Is there a standard way to implement AES 128?
There are several implementation strategies to AES (SIMD-based, plain-C, table-based, side-channel resistant, bit-sliced, AES-NI, ...). The "standard" way depends on your platform and goals, depending on the answer to questions such as "do yo have hardware support?", "do you want constant-timeness", "do you want maximal speed", "how much RAM / code space do you have?", "is your mode parallelized?", ...
Is it uncommon to implement your own version of AES?
Yes, it is, because there are already so many good open-source implementations, however people still do it every now and then. For example re-implement AES "just for fun" and sometimes they have a different set of optimization goals than all previous implementations like "minimize code-size, work everywhere in C, runs in constant-time".
I'm familiar with the AES algorithm and it seems like it would be
possible to implement your own way of scrambling the bits in the
No. If your implementation doesn't result in the same encryption and decryption functionality as described in FIPS 197, you do not get to call it "AES", because it's some custom scheme you made up.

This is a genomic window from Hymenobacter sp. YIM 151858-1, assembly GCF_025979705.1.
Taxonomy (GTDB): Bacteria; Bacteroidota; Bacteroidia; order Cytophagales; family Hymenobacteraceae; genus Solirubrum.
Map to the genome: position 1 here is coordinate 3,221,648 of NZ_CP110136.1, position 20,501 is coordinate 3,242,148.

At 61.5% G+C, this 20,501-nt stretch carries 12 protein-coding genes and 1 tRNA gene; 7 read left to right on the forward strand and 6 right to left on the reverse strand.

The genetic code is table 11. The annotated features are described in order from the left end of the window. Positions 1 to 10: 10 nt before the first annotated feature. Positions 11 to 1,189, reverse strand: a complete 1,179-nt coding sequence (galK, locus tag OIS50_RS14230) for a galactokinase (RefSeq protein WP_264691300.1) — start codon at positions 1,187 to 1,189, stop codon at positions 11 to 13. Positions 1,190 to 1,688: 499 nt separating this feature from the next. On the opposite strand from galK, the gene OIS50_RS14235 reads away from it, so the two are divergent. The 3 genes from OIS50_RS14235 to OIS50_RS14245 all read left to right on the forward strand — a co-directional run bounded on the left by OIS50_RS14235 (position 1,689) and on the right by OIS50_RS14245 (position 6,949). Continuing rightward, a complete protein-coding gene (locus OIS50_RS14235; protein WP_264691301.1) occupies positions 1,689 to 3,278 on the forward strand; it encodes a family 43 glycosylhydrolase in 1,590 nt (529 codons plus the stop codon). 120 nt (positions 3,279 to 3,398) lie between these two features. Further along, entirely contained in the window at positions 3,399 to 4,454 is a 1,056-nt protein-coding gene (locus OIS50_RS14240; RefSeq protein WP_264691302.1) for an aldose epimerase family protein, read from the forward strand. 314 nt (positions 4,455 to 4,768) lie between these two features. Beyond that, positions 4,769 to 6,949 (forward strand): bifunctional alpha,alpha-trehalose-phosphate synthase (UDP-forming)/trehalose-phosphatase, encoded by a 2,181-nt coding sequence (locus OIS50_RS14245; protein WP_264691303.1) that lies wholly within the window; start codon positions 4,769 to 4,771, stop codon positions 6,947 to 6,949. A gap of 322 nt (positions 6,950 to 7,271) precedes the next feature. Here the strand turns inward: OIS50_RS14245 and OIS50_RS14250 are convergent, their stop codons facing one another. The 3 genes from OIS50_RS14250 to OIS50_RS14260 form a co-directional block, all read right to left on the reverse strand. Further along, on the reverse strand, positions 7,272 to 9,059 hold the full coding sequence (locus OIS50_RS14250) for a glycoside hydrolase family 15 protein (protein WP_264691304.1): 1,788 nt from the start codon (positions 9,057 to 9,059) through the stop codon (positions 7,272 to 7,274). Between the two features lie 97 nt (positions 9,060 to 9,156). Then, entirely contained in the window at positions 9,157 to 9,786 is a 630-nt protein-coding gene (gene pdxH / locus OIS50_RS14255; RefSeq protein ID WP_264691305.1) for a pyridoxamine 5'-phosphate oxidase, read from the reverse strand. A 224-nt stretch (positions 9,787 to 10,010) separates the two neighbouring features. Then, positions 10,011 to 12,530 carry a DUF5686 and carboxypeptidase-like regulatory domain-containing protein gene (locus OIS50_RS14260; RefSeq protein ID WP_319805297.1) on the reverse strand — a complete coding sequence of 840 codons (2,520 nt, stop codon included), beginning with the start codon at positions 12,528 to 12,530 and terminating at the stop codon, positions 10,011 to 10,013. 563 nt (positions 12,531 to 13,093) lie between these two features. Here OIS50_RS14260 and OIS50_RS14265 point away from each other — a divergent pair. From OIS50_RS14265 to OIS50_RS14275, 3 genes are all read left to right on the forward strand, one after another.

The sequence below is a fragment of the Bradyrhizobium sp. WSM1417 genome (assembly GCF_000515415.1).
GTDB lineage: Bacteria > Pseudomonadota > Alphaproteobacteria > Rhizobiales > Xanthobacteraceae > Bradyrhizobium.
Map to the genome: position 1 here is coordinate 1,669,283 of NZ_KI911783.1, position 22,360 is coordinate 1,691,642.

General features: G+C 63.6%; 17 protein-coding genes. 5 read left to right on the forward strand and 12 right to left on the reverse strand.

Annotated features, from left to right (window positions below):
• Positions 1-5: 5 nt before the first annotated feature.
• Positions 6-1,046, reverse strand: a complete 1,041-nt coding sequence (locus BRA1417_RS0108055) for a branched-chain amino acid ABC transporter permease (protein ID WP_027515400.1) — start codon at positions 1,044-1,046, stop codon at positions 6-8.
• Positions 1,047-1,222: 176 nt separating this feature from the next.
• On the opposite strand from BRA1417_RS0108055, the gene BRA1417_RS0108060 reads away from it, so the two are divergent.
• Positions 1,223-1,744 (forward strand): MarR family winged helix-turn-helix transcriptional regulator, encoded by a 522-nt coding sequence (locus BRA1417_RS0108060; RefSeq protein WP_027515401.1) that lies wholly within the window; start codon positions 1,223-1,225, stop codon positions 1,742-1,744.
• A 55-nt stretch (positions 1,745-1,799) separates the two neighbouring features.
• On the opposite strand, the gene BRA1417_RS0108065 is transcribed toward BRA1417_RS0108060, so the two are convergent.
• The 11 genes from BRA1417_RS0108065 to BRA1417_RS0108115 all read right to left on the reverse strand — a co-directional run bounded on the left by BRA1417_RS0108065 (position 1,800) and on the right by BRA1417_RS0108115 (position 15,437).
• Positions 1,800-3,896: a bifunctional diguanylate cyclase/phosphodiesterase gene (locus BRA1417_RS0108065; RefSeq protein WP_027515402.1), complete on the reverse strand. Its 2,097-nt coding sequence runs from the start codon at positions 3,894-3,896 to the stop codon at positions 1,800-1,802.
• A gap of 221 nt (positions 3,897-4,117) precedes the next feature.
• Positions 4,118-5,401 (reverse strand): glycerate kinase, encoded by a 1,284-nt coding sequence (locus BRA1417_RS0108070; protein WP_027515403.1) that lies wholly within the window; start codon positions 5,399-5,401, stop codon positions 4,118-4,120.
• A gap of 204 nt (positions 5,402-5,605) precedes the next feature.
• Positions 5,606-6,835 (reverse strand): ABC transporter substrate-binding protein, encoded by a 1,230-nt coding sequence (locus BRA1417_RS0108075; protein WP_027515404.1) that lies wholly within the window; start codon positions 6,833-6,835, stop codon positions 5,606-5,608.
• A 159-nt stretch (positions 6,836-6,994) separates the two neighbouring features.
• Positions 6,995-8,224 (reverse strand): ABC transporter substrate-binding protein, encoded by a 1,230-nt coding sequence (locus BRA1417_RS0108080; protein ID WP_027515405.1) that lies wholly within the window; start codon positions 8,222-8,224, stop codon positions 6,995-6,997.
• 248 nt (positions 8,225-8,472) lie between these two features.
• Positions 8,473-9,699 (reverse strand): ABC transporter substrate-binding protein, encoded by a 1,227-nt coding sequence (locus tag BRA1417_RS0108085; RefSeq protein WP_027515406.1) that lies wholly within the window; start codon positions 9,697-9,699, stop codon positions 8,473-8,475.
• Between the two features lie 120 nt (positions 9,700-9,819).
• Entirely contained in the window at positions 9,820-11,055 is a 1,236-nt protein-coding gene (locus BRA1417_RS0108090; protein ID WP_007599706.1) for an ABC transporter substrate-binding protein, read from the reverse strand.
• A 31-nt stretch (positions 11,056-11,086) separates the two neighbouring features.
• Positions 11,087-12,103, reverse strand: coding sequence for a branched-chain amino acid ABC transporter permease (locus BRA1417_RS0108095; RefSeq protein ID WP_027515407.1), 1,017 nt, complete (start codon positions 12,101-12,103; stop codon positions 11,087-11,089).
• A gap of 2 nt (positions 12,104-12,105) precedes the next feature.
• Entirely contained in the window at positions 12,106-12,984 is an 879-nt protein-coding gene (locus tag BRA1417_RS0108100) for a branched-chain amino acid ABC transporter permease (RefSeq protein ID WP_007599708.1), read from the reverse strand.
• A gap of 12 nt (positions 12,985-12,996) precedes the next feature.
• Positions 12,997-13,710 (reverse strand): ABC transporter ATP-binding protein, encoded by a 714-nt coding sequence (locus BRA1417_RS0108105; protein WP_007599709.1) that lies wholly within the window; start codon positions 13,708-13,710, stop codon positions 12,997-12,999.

I also noticed the NIST gives out certifications to individual
companies for their AES encryption (ie. Google, Cisco, HP, AWS, etc.)
Is this because it's a custom implementation?
The only actual evaluation and certification program that I'm aware of that is run by NIST is the cryptographic module validation program, which well, validates cryptographic modules according to FIPS 140-2. These validations are usually carried out by certified validators (certified by NIST). The modules may use AES but they usually do much more and the main aspect usually is on key management, role management and user authentication, but also of course on the correct implementation of the algorithms, so yes, you can get your AES implementation validated by this program, if it is part of a cryptographic module.